Locke Grew Up

(I wrote this post awhile ago but never published it.  I wanted to get it out there for posterity sake:)

Locke grew up overnight.

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No, he really did.  He went from a little guy in diapers needing mom for everything to an independent, talking, briefs sporting little guy.

First, he goes potty on the toilet all by himself now.  I wrote a post about potty training back here, but basically Locke decided one day that he was ready to potty train.  I heard a yell from the bathroom, “Mom, I went potty!”  I mildly panicked because we had had no practice.  I ran into the bathroom to find him sitting on the potty smiling at me.  That afternoon he went poop on the toilet all by himself too.  No “Mom, I need to go to the bathroom.”  or “Hey Locke, do you need to try to go potty?”  Just a yell from the bathroom telling me he was done before I even knew he could go.

His “training” confirmed my feeling that kids are ready when they are ready and it is not in their best interest to force or bribe or push. Whether it be reading, potty training, writing, walking or organized sports, kids learn and grow at their own pace, on their own timeline.  I feel it is beneficial to expose and encourage, but if we have our own time specific agendas as moms that we are stuck on, we and the kiddo will just end up frustrated.

Second, Locke joined the dinner dishes team.  He can clear the table, wipe up and sweep.  But he is particularly good at wiping up the table. Granted it requires him to crawl on top of the table to reach all the spots, but he does it.  He brings me the rag every once in awhile to rewet and resoap.  He even wipes the chairs.

locke cleaning

His dishes ability reminded me to never underestimate my children (remember this post?).  I wouldn’t have assigned him dishes for another year or two, but he was ready to do it now. From toddlers to teenagers, they can all do so much more than we give them credit for.  Give them that chance to show us.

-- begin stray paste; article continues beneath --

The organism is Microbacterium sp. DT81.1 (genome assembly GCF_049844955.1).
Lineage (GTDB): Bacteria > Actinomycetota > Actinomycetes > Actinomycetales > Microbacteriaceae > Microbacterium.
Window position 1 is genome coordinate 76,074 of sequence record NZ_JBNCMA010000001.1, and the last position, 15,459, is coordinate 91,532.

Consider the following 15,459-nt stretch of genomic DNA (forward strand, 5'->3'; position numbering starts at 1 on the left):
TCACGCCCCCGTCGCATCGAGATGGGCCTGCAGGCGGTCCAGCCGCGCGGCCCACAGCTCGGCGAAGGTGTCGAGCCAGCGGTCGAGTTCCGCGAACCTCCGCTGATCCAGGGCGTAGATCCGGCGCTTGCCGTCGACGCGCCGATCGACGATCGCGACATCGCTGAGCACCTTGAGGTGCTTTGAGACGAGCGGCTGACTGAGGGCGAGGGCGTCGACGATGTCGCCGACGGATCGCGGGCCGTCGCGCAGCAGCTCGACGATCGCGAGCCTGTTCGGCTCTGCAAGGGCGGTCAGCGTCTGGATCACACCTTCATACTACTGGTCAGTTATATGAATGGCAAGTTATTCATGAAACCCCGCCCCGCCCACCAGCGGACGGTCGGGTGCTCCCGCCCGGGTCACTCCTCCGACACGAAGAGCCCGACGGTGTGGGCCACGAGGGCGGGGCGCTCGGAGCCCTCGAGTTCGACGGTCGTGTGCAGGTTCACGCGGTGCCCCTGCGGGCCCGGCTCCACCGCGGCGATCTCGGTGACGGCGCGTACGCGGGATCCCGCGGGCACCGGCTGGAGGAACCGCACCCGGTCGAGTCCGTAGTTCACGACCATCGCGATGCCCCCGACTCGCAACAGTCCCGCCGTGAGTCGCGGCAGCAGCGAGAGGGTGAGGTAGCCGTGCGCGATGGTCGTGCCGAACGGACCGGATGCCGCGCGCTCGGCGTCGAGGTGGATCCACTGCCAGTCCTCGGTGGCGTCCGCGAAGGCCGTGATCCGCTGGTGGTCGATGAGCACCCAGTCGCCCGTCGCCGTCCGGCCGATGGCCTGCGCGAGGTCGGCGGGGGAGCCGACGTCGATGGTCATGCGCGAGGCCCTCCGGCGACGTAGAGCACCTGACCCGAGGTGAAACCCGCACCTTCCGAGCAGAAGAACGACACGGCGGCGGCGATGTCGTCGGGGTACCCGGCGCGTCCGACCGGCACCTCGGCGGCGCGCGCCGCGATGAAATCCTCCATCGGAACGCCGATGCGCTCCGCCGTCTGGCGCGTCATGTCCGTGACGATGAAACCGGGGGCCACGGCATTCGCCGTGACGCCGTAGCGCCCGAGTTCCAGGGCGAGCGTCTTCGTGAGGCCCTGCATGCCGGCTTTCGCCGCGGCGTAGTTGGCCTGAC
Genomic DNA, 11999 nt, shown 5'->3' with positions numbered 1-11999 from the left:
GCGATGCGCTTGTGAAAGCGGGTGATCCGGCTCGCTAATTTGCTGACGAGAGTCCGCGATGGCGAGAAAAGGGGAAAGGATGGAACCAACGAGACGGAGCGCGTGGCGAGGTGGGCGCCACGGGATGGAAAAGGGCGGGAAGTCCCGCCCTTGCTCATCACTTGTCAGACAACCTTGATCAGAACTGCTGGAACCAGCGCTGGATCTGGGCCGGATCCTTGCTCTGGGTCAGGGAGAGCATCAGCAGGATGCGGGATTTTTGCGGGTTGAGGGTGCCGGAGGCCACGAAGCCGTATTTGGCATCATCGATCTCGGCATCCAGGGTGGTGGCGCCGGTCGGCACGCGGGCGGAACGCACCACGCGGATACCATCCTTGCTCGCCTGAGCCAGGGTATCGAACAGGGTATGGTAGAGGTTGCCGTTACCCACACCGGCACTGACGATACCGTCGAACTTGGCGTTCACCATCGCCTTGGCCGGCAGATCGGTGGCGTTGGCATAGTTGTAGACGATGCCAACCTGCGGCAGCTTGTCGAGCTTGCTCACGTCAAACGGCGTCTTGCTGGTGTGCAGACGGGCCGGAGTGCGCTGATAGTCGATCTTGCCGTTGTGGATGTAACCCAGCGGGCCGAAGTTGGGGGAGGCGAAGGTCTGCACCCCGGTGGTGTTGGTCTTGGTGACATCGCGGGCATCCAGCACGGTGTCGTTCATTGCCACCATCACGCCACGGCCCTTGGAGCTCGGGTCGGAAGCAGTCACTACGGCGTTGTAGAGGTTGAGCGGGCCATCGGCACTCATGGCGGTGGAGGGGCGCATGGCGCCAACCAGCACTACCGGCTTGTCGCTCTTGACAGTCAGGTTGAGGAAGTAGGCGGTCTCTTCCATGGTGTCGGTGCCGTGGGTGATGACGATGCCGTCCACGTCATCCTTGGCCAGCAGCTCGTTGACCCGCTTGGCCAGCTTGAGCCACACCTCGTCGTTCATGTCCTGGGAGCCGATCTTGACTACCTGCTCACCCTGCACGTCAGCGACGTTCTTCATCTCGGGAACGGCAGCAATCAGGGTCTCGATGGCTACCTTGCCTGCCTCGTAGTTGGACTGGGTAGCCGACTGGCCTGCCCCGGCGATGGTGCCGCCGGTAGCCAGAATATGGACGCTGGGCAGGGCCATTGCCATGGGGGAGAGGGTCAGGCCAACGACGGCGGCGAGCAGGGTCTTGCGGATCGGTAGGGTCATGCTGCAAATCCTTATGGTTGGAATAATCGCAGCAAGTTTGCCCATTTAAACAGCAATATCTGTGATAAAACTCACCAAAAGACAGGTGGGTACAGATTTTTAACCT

Third, Locke dresses himself now.  He declared he was going to dress himself one day and we went with it. Watching him was torture for me as I wanted to step in and help him get that arm through the hole or straighten that sock, but Locke insisted he do it himself.  He would scream at me if I tried to help. So I would hover in angst … until I learned to just walk away.  I realized Locke would either get dressed or he would come ask me for help.  His frustration level was different than my frustration level, so it was important that I didn’t step in and take over, but wait for him to come to me asking for help.  So I’ve learned to back off and he is learning to get dressed on his own.  He still needs help with his zipper and his shoes but he is Mr. Independent.

When it comes to our children’s “tasks”, I recommend the ‘walk away’ technique’ vs the ‘hover’ technique. You are less likely to jump in, get frustrated, take over or over correct when you aren’t around.  You come back and wah-lah the job is done. You don’t need to know how it got finished, you just need to know that they did it.

Lastly, Locke says the family prayer.  For a long time we couldn’t even get Locke to repeat our words in a prayer.  We would whisper to him what to say and he would remain silent.  Then as if overnight he decided to pray and  now he wants to pray…every time:  morning prayer, breakfast, lunch, dinner, and family prayer. The other kids are good sports and patient  to let him pray every time.  Probably because we love how his little voice blesses “Grandma Coconuts” and how he says Amen as he hits his fists.

When my older kids went through the “I want to pray everytime phase” I think I might have told them “No” and then tried to teach them that we need to take turns and that daddy gets to pick prayers and everybody needs a chance, blah, blah, blah. But now I realize how short the “wanting to say the prayer every time” phase is. Locke can say the prayer all he wants, because it won’t be too far off when he won’t want to say the prayer at all.  I can handle everything being blessed but the food at dinner because I know it won’t last forever.

My baby isn’t a baby anymore, and I am loving seeing his growth and progress.  As long as he still snuggles and kisses me that is.

The next thing I know he will be in Kindergarten, then on a mission.

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